An annual women's leadership conference is giving men a share of the day this year.
Men have always been welcome at the ICAN (Institute for Careers Advancement Needs) Women's Leadership Conference. But for this year's April 9 event in Omaha, the organization is adding a half-day of breakout sessions specifically for men.
When the conference began 21 years ago, men and women were invited to attend. As the years went on, it was women who responded. “There was such an interest that our conference became really just for women,” said ICAN CEO Mary Prefontaine.
But male participants in the organization's separate Defining Leadership program expressed a need for an opportunity to gather and network. So in November 2012, ICAN hosted its first Men's Leadership Exchange Forum, drawing about 120 men. That event led to a discussion about including men at the Women's Leadership Conference.
“Very few of us get to work just with women or just with men. We are a co-gendered society,” Prefontaine said. “Is it time to open up that conversation on leadership at our Women's Leadership Conference? Everybody around the table said, 'Let's do it.'”
About 30 to 50 men typically have registered for the Women's Leadership Conference, which drew about 2,100 people to the CenturyLink Center Omaha last year.
The conference's morning keynote speaker, author and professor Shawn Achor, will talk about the science of happiness and how it leads to success. Achor will host a breakout session for men following his keynote titled “The Happiness Advantage at Work and Home.” The conference will also feature a closing session for men, including a collaborative discussion with leaders in the community who take part in the ICAN Men's Leadership Exchange.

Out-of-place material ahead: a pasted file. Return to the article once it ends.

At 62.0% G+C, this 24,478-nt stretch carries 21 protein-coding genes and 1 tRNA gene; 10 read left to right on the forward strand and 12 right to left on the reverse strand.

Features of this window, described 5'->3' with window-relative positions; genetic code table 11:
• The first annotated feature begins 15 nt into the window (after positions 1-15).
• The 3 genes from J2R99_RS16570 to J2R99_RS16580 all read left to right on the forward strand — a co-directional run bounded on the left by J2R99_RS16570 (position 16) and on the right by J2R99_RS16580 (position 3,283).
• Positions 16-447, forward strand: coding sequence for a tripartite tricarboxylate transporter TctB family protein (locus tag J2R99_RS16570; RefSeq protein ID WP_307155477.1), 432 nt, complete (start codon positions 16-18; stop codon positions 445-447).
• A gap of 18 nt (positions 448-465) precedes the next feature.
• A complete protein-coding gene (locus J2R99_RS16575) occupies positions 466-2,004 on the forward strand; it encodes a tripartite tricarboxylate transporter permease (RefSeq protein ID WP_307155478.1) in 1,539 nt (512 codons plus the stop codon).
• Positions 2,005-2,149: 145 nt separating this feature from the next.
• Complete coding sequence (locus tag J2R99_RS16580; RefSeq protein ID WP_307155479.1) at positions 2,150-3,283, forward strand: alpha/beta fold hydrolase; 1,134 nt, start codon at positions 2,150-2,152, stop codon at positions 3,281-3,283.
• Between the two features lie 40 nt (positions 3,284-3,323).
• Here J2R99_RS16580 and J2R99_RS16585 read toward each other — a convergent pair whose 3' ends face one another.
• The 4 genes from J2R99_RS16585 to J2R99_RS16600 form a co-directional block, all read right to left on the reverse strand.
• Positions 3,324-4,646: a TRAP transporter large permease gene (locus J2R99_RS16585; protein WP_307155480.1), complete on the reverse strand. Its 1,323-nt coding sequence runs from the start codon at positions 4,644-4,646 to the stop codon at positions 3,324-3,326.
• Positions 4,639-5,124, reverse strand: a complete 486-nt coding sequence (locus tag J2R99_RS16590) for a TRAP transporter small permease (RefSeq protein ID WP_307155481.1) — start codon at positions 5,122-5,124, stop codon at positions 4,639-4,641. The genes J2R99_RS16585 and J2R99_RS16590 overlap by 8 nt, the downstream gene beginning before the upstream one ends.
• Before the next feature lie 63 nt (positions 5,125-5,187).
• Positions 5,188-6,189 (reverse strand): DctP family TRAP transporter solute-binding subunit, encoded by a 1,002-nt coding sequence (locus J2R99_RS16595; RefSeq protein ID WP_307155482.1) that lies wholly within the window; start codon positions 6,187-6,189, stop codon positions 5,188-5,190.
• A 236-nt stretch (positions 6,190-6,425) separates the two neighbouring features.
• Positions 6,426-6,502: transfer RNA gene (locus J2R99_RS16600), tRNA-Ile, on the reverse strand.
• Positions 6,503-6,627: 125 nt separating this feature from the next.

Men also have the option to attend the full day of the conference as usual.
“It's sort of a two-pronged approach,” Prefontaine said. “They're invited to attend, and they have their own track.”
Prefontaine said post-conference surveys of attendees over the years have indicated a declining number who said the conference should be only for women. It's now about an even split.
“It's getting closer to 50/50 so we thought, well, given the interest and given what people are saying to us and telling us, why don't we experiment? And that's what we're doing.”
Keynote speaker Norah O'Donnell, co-host of CBS's “This Morning,” said she sees value in including men at conferences geared toward women.
“Most men believe in equality for women,” O'Donnell said. “I think what happens is that maybe some people don't realize when they make decisions or say things that don't further that goal.” She added: “The more we educate men about the challenges women face ... it can be quite helpful.”
Prefontaine said the happiness theme of the conference will also touch on something that might be helpful to men — how to identify, express and respond to emotions in the workplace, or “emotional intelligence.”
“We teach girls how to deal with their emotions, but we don't necessarily teach boys how to deal with their emotions,” Prefontaine said. “A lot of the work we do with both men and women is around emotional intelligence. That is also going to be key to the agenda this year.”
If you go
What: ICAN Women's Leadership Conference, “Happiness: Bending the Bottom Line.”
When: April 9
Where: CenturyLink Center Omaha
Registration: Participants can register online for ICAN at www.icanglobal.net/womens_conference_2014. Registration is $289 for individuals; $199 for the half-day men's session, which includes the opening keynote and morning breakout sessions; $199 for employees of nonprofits or businesses with 25 or fewer employees; $69 for students and $2,999 for a corporate table, which includes 10 registrants. Prices include all educational sessions, the show and lunch.
6:30 p.m. to 8:30 p.m.: “Happy” the movie, open to the public.
9 a.m. to 9:45 a.m.: Opening remarks, award presentation and morning keynote speaker Shawn Achor, author and researcher.
1:45 p.m. to 4 p.m.: Afternoon general session, featuring keynote speaker Sherry Cooper, global economist; a panel discussion on women and STEM (science, technology, engineering and mathematics); and keynote speaker Norah O'Donnell, co-host of CBS's “This Morning.”